## Apples delivery

Posted on: February 23rd, 2013 by
16

The distance between the towns A and B is 1000 miles. There is 3000 apples in A, and the apples have to be delivered to B. The available car can take 1000 apples at most. The car driver has developed an addiction to apples: when he has apples aboard he eats 1 apple with each mile made. Figure out the strategy that yields the largest amount of apples to be delivered to B.

Generalize the strategy for an arbitrary amount of apples.

via Math puzzles.

#### 16 Responses to Apples delivery

667 apples. Can we do better than that?

Maybe. I don't have a converse proof.

I got to 889 by moving 1/3rd of the distance everytime.

1/3RD: 3 carts of 1000 brings 2000 Apples here

2/3RD: 2 carts of 1000 brings 2000*2/3 Apples here. (1000+1000*1/3)

FULL Distance: 1000*2/3(First Cart) + 1000*2/9 (Second Cart) = 8000/9 = 889 (approx)

Oops Sorry. 667 The second cart will never make it with the 333 Apples.

Don't you have to eat bananas while moving backwards also?

Nvm. He eats apples only when he HAS APPLES on board, so you are good

The other version of this problem I had will HAVE TO eat 1 apple per mile and must ensure he always has apples. In that case:
Round 1: Checkpoint Distance 200miles. 5 rounds needed to transport 3000 apples. 200*5=1000 exhausted. 2000 remaining.
Round 2: Checkpoint Distance 333.33miles. 3 rounds required. 333.33*3=1000 apples consumed. 1000 remaining.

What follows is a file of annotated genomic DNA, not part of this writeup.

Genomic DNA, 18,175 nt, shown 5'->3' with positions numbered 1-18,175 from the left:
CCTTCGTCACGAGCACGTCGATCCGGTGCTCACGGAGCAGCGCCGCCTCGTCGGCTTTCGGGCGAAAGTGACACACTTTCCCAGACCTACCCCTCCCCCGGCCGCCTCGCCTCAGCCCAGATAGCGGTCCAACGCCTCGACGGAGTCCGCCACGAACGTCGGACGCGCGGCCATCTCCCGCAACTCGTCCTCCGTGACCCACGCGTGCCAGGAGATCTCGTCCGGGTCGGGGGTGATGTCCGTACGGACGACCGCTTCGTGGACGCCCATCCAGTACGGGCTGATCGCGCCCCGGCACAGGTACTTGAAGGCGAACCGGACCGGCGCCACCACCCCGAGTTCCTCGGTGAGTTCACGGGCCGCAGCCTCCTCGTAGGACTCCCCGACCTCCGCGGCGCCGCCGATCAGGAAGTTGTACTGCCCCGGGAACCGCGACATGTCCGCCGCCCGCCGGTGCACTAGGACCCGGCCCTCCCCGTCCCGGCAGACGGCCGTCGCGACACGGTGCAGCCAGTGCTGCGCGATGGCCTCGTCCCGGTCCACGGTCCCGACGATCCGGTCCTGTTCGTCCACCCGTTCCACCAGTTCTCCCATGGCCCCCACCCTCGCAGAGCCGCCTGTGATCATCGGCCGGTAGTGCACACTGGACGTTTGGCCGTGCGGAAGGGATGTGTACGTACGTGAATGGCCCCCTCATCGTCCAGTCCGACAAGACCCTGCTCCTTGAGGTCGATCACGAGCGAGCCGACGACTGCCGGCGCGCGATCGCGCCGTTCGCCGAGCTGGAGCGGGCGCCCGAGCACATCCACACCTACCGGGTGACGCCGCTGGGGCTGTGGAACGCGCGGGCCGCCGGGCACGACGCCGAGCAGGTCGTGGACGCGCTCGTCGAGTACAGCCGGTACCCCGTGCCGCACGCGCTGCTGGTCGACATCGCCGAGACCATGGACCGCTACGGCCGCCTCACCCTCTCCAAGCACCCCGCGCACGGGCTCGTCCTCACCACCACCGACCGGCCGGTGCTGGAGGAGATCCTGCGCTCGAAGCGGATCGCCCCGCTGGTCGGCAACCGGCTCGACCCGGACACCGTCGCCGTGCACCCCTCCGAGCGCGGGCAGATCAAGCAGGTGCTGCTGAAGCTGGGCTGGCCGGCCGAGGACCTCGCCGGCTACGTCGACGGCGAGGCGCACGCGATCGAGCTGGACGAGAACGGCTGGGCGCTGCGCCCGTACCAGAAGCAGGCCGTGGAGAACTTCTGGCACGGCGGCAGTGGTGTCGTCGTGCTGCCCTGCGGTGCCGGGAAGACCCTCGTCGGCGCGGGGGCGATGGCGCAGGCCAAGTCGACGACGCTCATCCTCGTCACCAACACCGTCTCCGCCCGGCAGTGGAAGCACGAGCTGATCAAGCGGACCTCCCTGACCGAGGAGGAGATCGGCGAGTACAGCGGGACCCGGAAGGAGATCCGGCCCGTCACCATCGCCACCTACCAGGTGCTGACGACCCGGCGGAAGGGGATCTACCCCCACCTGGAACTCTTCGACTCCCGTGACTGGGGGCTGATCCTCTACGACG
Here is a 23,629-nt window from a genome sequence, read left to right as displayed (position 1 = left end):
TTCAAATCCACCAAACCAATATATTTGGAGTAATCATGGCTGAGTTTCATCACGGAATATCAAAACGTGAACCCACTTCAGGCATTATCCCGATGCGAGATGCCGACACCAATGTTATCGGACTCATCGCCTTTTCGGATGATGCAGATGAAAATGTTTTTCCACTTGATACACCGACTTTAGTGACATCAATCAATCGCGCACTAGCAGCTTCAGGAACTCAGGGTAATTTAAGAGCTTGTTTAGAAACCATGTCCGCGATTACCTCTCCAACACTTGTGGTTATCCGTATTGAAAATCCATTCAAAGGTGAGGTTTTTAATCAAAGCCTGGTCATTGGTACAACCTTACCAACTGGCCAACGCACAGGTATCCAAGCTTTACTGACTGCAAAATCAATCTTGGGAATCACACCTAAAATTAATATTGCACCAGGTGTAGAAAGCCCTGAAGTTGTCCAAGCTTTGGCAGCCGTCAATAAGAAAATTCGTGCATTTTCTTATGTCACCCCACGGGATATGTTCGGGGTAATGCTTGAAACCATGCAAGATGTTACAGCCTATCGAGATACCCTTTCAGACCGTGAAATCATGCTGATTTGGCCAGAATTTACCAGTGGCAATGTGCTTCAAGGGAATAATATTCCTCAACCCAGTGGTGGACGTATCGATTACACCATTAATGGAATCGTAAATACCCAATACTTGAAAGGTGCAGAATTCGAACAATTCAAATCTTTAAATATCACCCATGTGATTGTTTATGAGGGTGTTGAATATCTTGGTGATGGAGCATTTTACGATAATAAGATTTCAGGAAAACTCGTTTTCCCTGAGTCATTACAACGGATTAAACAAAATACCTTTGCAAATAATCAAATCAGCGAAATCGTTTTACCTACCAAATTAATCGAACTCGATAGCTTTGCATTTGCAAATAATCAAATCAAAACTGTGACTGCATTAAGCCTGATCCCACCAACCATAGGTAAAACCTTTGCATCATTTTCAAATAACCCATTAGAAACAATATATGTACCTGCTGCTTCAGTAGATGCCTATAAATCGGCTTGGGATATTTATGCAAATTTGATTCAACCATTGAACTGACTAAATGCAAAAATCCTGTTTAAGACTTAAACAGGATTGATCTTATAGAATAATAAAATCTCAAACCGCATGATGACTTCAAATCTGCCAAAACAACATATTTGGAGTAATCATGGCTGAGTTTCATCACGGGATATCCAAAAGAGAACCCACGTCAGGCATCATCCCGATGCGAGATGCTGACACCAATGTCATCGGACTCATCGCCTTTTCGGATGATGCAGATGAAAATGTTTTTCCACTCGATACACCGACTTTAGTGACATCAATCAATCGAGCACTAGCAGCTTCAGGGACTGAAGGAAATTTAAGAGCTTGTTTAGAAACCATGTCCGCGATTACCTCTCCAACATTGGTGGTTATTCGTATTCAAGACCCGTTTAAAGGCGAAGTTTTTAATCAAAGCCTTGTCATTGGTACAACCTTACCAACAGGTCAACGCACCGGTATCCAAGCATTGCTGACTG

Round 3: Remaining distance of 1000-200-333.33=466.67miles. 466.67 apples consumed, remaining 533.33 apples.

Since the granularity of eating apples is 1 mile, the best strategy would be to transport full-cart (i.e. 1000 apples whenever possible) over 1 mile every time, and the number of apples delivered thereby would be 833.

Just to give details, until you reach 334 miles, you would need to make 3 trips for every mile (and lose 1 apple per trip for a total loss of 3x334 = 1002 apples). From there on, until 833 miles (i.e. for the next 499 miles), you would need to make 2 trips for every mile (and lose 2x499 = 998 more apples).

So now you're stuck at 1000 apples at 833 miles. Just make one more trip to reach the destination (and lose 167 more apples in the process). So the total number of apples delivered is 833. Anything wrong?

Seems right!

for 3000 apples to be transported he need to make 3 trips(i.e. Up and Down for 1st 1000 apples UP and Down for 2nd 1000 and Up for 3rd 1000 apples) one trip means 1 up and 1 down i.e 2*UP. This comes out like 5 times he is travelling the same path for 3000 apples. So for 200 mile he will consume 1000 apples leaving 2000 apples. Similarly it takes 2 trips for 2000 apples i.e.Up and Down and again Up. So after 333 meters more he will consume 999 apples, 1001 remaining. Leaving 1 apple behind he will eat 467 apples for remaining distance thus transporting 532 apples max.

is there any optimality proof for this? any resemblance with some famous algo?

@Ravi: Not sure. I have tried for a while to obtain an optimality proof. Need some systematic argument. If you come up with one, please share

I get 833 delivered after a final trip that's "eats" up 167 apples. Notice that 833<1000, so only a single final trip is required which I believe is key to optimizing the amount delivered.My logic to arrive at the depot with exactly 1000 meant having two trips each carrying 500 apples over some distance. Going 499 miles twice does the job. 167(once)+499(twice) meant the first trip was 334 miles. 3X334=1002.3000-1002=998< 2000, which is important for that require two trip wheras 2001 or more requires 3 trip. I am having trouple "generalizing" a solution or coming up with an equation that finds a max. delivery. Thoughts please?